Culprit still not found

The bad news is that officials are no closer to determining the source of the disease.

“Our first case of PED was over 1,300 kilometres away from the nearest case of PED that we can figure — that’s a long way that virus had to travel,” said Keenliside.

“So it’s a bit like being a police investigator — looking at all the different possibilities this virus could have taken advantage of when it moved.”

Officials are looking to recent outbreaks in other provinces for answers. In December, Ontario had three cases of the disease, followed by three more in February and two in April. Manitoba had its own outbreaks in December, February, and March, as did Quebec.

“We’ve been looking for the connection — why now and why in so many provinces?” said Keenliside. “But we’re not seeing any obvious connections yet.”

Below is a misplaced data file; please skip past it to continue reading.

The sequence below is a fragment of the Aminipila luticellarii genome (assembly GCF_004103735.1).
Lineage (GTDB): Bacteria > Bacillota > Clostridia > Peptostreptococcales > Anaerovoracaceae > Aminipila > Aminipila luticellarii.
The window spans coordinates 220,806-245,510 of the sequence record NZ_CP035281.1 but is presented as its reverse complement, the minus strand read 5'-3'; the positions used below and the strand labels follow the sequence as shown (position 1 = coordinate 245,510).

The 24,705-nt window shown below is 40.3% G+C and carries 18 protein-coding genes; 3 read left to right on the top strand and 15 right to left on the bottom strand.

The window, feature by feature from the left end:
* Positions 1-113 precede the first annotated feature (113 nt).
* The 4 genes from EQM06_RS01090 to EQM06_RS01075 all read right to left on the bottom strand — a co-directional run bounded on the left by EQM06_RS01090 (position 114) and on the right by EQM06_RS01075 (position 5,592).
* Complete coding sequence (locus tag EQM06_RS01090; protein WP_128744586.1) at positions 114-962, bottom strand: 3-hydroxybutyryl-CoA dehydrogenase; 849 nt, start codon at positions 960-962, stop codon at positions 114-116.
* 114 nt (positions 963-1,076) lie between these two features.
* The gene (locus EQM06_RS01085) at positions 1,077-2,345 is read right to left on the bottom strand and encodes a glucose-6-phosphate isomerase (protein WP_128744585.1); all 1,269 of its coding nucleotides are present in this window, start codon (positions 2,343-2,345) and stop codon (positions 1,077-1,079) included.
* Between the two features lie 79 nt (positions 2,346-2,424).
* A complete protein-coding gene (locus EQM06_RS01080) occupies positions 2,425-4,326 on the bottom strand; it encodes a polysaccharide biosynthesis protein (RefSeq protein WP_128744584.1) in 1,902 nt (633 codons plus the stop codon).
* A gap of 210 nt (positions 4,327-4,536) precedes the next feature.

The National Centre for Foreign Animal Disease in Winnipeg has been sequencing the genome of the virus found in Alberta and comparing it to those from Ontario, Manitoba, Quebec, and the U.S. to see how closely related the strains are.

“Our preliminary results show that the virus closely matches both the Ontario and Manitoba strains, so we’re going to need to analyze more to see if we can draw conclusions.”

But other sources have been ruled out, including slaughter plants and assembly yards, said Keenliside.

“The timing just wasn’t right on the movements. None of these four farms moved pigs outside the province before they were infected.”

Feed ingredients have also been tested, as all four of the infected farms mix their own feed. The ingredients they used came from 10 countries in total, five different provinces, and four American states, including ones with PEDv infections. But testing those ingredients has been “really, really difficult.”

“You have a large volume and you’re looking for only a few virus particles within the feed. That’s a really tough one to prove or disprove,” said Keenliside.

One possibility is transport via ice on trucks travelling during the winter.